I have vividly clear memories of watching SNL for the first time. It was the spring of 1996, I was 10 years old and up with the flu and a fever. My younger brother was tucked away in bed and I was being tended to by my parents in the living room. My mom spread a sheet out on the floor for me (she would sleep on the couch in case I needed anything during the night) and I can still remember how cool and refreshing the sheet felt against my fever-warm skin. 11:30 rolled around (though it seemed much later to a delirious 10-year-old) and my father turned the muted TV to Saturday Night Live, as (I’d later find out) he often did. I was familiar with the show only by name and reputation – I was a fan of Nickelodeon’s kid-oriented sketch shows, Roundhouse and All Thatand knew that those shows were based on that model. And I knew it was something I was not allowed to watch, a fact I had learned 2 years previous when Nancy Kerrigan (I was obsessed with figure skating for a few years in my childhood) hosted and my parents tuned in and told me about it after the fact.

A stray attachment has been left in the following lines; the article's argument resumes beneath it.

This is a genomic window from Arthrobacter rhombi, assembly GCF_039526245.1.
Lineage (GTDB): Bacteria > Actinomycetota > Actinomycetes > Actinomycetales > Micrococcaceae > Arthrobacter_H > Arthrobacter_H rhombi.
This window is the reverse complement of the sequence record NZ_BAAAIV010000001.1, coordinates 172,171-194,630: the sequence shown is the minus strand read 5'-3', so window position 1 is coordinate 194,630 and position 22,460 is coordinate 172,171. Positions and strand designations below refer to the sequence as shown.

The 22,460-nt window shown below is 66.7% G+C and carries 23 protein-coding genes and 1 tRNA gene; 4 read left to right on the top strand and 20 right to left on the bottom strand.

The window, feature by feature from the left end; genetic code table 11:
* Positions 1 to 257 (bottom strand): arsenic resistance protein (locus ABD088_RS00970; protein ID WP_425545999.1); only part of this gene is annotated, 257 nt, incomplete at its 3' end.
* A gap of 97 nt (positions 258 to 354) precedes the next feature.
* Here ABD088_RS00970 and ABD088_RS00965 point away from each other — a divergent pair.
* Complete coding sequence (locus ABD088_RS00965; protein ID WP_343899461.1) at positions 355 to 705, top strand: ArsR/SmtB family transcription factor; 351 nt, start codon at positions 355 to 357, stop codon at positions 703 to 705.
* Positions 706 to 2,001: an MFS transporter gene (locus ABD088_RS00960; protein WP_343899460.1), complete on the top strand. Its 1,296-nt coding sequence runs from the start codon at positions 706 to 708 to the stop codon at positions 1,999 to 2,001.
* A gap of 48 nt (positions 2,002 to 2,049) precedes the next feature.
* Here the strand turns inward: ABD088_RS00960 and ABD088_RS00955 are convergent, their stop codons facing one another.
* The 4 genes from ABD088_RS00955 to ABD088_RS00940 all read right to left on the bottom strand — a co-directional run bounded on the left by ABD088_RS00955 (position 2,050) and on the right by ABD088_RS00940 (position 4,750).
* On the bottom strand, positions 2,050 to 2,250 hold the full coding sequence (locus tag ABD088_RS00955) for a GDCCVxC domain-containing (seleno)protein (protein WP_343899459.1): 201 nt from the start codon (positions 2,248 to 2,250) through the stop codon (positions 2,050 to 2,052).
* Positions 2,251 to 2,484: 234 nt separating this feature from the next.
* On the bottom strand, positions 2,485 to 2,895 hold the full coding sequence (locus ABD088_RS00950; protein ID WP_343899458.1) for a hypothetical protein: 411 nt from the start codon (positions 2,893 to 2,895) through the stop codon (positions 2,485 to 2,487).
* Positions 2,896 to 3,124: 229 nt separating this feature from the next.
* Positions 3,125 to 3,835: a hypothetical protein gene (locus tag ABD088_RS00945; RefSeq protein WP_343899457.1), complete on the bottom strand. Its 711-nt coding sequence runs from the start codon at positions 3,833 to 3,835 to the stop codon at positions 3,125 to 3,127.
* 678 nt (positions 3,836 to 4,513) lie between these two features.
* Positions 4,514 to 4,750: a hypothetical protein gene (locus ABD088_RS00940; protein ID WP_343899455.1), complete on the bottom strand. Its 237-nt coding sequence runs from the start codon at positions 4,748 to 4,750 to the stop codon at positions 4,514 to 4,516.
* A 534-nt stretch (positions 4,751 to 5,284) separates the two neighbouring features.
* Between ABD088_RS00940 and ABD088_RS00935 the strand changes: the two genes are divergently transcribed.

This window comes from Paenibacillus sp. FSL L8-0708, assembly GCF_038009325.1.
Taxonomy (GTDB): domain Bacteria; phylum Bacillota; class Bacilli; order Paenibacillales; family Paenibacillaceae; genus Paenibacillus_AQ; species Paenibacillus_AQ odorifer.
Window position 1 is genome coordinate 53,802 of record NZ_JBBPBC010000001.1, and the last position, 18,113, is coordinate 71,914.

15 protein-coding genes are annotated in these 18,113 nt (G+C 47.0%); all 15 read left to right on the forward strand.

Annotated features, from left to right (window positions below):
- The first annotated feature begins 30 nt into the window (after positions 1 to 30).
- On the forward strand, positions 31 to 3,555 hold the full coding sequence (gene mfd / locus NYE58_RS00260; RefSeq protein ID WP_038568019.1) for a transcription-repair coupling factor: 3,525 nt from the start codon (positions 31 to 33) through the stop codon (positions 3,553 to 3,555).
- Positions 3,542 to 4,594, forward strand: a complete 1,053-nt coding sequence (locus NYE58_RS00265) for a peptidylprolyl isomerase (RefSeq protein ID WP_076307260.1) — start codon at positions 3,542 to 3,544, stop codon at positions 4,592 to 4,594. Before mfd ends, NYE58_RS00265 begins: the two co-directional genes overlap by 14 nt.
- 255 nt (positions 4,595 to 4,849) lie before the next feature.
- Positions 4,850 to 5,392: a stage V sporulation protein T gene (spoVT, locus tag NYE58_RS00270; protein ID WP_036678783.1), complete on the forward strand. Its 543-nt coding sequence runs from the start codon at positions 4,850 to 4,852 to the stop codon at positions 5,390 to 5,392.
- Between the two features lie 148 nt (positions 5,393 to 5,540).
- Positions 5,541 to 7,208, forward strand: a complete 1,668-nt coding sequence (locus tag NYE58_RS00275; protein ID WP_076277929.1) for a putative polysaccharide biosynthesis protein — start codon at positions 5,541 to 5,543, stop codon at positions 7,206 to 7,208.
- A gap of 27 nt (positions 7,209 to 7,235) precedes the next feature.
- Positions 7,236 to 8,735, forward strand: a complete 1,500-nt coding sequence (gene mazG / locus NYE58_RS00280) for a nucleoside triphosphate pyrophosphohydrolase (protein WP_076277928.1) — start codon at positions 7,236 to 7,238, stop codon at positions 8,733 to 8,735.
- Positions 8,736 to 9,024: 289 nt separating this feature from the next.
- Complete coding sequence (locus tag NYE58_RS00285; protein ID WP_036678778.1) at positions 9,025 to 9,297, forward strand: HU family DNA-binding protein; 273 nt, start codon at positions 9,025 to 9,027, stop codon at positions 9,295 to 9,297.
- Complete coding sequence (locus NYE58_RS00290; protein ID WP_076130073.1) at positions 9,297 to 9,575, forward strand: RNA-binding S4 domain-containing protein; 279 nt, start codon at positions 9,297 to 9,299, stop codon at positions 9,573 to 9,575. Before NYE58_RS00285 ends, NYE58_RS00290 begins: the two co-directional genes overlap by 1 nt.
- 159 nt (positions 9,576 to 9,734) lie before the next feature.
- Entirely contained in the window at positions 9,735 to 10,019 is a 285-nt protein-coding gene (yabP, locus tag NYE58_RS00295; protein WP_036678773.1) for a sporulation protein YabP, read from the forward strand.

But for some reason, this night was different. As fate would have it, Jim Carrey was hosting and my parents were tickled by The Mask. By monologue’s end, Dad had unmuted the TV. Mom was still attending to my illness, pressing a cold washcloth to my forehead, but her attention slowly began to shift from me to the television. The first sketch was Carrey joining in on Will Ferrell and Cheri Oteri’s Spartan Cheerleaders routine. It was weird, it was manic, it was… amazing? The next sketch was the soon-to-be-iconic sight of Carrey with Will Ferrell and Chris Kattan’s Roxbury Guys. Incredible. The third sketch featured Carrey as an overzealous lifeguard supervising Will Ferrell sitting in a Jacuzzi. The three of us were in hysterics.

Even in my feverish haze, I remember feeling like I was getting away with something. Did my parents forget I was in the room? Is this a treat because I’m sick? Do they figure I’m not retaining any of this because I’m fuzzy from the cold medicine? Anytime any joke or event happened that I knew (or extrapolated) was “inappropriate,” I would squint my eyes (squint, not close. I obviously wasn’t going to stop watching!) and pretend to have fallen asleep, not for fear of embarrassment but for fear that my Dad would feel pressured to change the channel. There was no way he could change the channel.